In many areas - such as Particle Physics, Astrophysics and Biological Physics - members of the Theoretical Physics division are based in the same research group as their experimental colleagues and work closely with them.
The members of the Theoretical Nuclear Group carry out research at the interface of particle and nuclear physics. Many of the researchers in the division give final year undergraduate or postgraduate lectures on their speciality, which taken together give a comprehensive introduction to much of the current research in theoretical physics.
The divisional structure also facilitates close collaboration between the Particle and Astrophysicists.
The Complex Systems and Statistical Physics Group applies ideas and techniques from statistical physics to the Biological and Social Sciences and has collaborations with other groups in the School, Faculty, University and elsewhere.
Our research areas include astronomy technology, extra-galactic astronomy, galactic astronomy, pulsars and compact objects and theoretical astrophysics.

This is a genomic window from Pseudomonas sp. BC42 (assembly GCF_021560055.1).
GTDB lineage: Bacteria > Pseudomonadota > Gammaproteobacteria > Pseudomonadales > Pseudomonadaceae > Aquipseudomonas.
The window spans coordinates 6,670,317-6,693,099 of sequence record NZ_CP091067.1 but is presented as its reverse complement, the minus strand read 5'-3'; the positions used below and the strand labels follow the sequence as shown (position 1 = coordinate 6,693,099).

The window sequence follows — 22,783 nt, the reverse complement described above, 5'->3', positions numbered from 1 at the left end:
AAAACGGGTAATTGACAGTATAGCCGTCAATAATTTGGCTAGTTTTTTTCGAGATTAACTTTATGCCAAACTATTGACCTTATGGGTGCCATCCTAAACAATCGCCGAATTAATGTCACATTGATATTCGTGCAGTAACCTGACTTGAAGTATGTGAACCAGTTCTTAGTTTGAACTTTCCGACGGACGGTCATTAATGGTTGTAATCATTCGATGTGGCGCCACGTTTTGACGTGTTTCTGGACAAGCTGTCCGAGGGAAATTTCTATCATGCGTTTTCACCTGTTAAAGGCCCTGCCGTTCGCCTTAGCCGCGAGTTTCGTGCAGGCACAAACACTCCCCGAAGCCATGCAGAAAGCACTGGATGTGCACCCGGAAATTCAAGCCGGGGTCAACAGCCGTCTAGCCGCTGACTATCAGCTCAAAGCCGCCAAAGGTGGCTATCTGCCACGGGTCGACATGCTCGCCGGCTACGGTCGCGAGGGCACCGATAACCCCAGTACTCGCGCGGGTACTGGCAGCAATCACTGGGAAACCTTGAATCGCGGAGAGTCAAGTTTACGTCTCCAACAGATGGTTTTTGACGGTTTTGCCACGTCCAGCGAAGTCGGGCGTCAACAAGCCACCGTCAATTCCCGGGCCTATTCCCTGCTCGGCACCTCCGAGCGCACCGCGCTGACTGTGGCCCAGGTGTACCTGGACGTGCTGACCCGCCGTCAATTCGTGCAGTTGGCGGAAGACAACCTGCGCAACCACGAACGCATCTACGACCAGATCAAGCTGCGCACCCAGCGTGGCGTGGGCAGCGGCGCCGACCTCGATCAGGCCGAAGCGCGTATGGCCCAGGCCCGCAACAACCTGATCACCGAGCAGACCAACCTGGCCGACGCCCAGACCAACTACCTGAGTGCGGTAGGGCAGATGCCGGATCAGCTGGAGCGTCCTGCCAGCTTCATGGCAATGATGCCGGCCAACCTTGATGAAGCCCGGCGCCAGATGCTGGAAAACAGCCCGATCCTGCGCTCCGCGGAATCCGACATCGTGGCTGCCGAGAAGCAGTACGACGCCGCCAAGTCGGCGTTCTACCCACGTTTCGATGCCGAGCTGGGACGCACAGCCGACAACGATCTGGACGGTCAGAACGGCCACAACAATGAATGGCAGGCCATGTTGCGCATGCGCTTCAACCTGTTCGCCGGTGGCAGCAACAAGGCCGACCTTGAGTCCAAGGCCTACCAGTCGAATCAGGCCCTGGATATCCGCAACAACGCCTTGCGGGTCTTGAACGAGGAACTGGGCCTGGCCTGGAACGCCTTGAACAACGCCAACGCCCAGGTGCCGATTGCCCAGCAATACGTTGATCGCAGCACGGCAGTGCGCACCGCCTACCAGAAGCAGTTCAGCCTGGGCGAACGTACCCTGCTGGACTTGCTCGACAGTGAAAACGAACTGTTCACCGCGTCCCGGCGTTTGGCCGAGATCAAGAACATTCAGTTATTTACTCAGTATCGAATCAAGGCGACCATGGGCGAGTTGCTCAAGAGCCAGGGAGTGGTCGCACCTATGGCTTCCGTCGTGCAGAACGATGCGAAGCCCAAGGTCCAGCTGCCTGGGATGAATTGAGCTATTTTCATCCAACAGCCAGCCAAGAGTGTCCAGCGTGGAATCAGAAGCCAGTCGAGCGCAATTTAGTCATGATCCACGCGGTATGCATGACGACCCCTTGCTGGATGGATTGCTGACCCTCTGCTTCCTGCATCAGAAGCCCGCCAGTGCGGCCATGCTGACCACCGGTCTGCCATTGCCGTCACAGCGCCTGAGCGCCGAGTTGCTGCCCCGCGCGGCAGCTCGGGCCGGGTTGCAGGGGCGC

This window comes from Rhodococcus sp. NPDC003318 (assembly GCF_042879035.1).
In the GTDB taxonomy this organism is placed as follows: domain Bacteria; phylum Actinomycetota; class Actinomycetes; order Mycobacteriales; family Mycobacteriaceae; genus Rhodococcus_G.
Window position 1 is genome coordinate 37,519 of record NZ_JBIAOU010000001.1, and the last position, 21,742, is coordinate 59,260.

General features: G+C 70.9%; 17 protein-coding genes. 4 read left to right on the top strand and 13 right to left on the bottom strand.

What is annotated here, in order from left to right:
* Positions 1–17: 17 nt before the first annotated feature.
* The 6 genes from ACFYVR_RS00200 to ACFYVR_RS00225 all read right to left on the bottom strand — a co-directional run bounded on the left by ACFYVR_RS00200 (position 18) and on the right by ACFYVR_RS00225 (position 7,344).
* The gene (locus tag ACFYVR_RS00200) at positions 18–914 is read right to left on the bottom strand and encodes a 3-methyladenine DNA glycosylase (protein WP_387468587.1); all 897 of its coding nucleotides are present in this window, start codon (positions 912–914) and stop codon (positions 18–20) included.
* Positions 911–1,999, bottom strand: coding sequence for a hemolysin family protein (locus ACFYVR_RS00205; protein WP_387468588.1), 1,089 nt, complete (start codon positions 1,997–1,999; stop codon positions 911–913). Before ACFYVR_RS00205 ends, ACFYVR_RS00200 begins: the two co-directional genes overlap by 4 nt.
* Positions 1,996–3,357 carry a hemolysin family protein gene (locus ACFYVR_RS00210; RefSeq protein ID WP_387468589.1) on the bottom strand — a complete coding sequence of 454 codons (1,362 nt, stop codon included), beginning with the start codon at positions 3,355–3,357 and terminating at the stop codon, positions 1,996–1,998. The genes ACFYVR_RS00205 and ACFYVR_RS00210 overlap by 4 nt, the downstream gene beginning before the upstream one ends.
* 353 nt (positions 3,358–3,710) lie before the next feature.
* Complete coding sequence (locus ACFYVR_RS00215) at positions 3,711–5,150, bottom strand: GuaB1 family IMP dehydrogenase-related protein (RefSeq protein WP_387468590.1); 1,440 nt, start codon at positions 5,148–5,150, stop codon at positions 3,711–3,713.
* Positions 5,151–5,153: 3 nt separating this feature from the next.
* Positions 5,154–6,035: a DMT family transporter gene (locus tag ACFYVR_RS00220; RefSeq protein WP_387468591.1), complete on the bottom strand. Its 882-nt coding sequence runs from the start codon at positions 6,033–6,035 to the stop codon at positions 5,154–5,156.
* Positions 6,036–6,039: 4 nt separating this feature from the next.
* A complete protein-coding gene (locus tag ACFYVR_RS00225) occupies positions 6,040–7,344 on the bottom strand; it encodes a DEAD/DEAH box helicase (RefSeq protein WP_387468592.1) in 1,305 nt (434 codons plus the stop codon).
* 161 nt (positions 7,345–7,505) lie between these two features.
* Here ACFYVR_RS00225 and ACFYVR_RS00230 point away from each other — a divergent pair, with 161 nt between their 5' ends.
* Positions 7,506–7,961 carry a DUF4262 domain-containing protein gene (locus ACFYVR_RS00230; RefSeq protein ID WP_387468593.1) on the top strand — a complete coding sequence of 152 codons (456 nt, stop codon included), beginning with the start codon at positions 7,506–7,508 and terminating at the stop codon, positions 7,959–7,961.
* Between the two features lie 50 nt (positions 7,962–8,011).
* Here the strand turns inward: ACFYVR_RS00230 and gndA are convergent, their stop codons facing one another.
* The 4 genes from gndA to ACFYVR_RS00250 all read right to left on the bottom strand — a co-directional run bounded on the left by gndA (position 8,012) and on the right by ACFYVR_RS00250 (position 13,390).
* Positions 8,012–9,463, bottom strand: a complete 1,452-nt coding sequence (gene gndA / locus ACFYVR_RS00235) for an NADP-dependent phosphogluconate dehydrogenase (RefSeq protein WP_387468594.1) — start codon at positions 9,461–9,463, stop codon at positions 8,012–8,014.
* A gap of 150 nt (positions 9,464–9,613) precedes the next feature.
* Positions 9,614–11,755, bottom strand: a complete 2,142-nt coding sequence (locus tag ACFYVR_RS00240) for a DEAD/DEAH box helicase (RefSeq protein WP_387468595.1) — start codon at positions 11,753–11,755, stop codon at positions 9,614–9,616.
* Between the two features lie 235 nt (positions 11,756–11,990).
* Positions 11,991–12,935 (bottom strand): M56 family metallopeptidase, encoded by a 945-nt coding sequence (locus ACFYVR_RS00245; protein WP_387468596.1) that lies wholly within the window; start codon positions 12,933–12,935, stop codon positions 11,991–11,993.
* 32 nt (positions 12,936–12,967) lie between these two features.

The group's research is centred on bio-interfaces, surface bio-compatibility, controlled release of plasmid DNA and effects of surface chemistries and topology on vacular cell growth and tissue structuring.
Our interests focus on the application of techniques from statistical physics and nonlinear dynamics to study complex systems.
The group is active in many areas of physics research, both theoretical and experimental, detector development and e-Science.
The group works on topics that range from low-energy nuclear structure to the frontier where nuclear and particle physics overlap. Our current interests are focussed on "fundamental" approaches to nuclear physics, with the ultimate goal of linking it to quantum chromodynamics (QCD) - the underlying theory of the strong interaction. We have particular expertise in the areas of effective field theory and in microscopic many-body theory.